Monday, August 16, 2010

America In Color

I remember a college interview I had in which I was asked to say my favorite book. I'd just read a collection of poetry from the 1930's and it was the first time I'd become obsessed with an era. I was so intrigued by the book, and so nervous at the interview, that I not only mentioned it as a favorite, but went on to explain the dustbowl to the college admissions councilor. Since it was the first I'd ever heard of it, I naturally assumed he had never heard of it either. (It's like those moments where, somehow you make it to adulthood without realizing your childhood presumption that there's a little man in the traffic light directing traffic, or everyone that works at JoAnn Fabrics is named JoAnn...might be naive.)
So... needless to say, I went to a different college. I also discovered Americana & folk music and started painting vintage inspired housewives... And when my friend Angie sent me a link to this new collection of COLOR PHOTOGRAPHY from depression era (recently found - in slide form- and preserved & printed in a book), I nearly exploded. While I won't explain the dustbowl to YOU (you can look it up on wikipedia, after all), I will say that you MUST check this collection out.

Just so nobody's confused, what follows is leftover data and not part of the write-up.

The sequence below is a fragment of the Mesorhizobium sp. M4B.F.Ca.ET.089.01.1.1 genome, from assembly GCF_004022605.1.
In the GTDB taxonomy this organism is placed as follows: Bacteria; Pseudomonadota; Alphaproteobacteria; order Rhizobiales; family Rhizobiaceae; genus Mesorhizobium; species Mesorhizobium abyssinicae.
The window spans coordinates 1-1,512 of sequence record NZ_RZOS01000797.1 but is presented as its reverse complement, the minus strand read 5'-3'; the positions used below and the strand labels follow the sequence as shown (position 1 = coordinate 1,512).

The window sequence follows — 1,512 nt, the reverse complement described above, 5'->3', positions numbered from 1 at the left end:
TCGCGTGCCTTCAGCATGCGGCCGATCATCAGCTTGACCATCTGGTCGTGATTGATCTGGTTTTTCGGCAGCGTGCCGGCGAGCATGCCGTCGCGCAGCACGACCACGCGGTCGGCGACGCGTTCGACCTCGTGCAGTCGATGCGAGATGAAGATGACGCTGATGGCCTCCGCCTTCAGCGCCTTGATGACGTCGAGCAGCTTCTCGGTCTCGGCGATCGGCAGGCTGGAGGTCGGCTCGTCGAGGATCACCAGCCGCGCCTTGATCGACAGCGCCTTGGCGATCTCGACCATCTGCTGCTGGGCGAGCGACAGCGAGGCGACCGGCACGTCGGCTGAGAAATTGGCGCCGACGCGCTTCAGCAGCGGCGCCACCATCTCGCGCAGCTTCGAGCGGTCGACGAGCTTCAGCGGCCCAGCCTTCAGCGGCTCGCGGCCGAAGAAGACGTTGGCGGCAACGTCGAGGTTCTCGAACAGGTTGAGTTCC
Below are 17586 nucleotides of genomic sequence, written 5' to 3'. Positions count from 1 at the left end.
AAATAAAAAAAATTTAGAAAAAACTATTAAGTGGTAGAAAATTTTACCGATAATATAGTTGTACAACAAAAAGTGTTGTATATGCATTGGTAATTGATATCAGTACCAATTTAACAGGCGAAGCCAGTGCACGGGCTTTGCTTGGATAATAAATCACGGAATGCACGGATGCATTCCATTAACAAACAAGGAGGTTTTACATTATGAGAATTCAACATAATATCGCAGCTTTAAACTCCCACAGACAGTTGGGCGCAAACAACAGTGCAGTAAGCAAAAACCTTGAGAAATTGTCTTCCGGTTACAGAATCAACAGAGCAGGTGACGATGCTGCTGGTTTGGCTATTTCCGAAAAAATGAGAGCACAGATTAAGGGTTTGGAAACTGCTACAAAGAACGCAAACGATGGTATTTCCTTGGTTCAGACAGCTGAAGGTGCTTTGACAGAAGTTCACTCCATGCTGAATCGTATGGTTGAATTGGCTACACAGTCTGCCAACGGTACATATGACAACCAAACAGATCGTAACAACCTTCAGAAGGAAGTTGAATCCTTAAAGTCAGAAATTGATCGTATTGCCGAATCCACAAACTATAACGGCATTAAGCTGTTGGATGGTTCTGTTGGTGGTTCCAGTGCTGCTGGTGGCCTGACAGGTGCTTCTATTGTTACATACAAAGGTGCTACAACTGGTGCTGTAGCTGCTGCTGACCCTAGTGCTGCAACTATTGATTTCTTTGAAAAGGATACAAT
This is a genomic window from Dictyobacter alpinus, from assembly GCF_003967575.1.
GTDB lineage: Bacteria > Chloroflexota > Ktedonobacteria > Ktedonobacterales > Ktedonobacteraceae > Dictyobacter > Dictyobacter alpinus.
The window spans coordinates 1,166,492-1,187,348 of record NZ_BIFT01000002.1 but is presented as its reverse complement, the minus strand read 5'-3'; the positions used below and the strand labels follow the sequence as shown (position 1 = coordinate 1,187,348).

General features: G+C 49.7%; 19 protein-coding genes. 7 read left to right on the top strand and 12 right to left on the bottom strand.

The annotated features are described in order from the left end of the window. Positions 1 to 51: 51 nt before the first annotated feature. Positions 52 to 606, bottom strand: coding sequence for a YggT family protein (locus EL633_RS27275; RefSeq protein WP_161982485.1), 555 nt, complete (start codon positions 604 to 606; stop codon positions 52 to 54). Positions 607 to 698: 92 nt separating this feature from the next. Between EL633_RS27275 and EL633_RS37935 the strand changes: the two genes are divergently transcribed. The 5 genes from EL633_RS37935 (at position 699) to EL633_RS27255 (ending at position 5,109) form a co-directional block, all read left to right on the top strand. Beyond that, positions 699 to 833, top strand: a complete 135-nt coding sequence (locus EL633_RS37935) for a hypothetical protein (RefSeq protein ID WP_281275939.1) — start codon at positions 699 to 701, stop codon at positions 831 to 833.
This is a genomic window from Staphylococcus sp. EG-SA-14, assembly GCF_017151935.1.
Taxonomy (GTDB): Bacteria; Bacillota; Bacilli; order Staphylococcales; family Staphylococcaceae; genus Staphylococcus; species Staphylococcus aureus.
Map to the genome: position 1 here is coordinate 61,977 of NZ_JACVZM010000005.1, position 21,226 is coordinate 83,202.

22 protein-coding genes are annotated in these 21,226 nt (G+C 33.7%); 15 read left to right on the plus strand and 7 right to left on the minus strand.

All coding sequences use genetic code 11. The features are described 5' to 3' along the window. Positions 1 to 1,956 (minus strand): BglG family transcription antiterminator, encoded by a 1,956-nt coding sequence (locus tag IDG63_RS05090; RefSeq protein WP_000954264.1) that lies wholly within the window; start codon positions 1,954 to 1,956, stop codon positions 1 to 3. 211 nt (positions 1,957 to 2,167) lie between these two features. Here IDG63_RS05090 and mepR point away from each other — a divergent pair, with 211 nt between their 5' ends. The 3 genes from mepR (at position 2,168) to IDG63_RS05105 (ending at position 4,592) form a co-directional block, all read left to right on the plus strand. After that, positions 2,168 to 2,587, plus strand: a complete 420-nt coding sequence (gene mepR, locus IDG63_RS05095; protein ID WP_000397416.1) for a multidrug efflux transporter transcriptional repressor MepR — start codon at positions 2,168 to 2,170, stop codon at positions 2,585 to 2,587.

Seeing things in color makes them more alive, the beautiful patterns, the hand painted shop signs, the fruit & dirt & wood. It almost seems like it must be scenes from a modern movie depicting that era, instead of real life. But there are the military planes, the women working in men's jobs for the first time. There are the dugouts & shantys and stoic children. People making everything themselves from food to clothing to architecture and having a sense of personal survival skills far more advanced than what I fear we'd have today. An inspiration far broader than a college education, you might say.

Check out the collection HERE.
The book is titled "Bound for Glory; America in Color 1939-43"


Rachel Lee said...

Hi Rachel -- If you haven't seen it yet, check out the Library of Congress on Flickr. Here's a link to their 1930s and 1940s set:

Some of the image are AMAZING. Most of them, in fact. =)

(In fact I think some of these images are in the Flickr set.)

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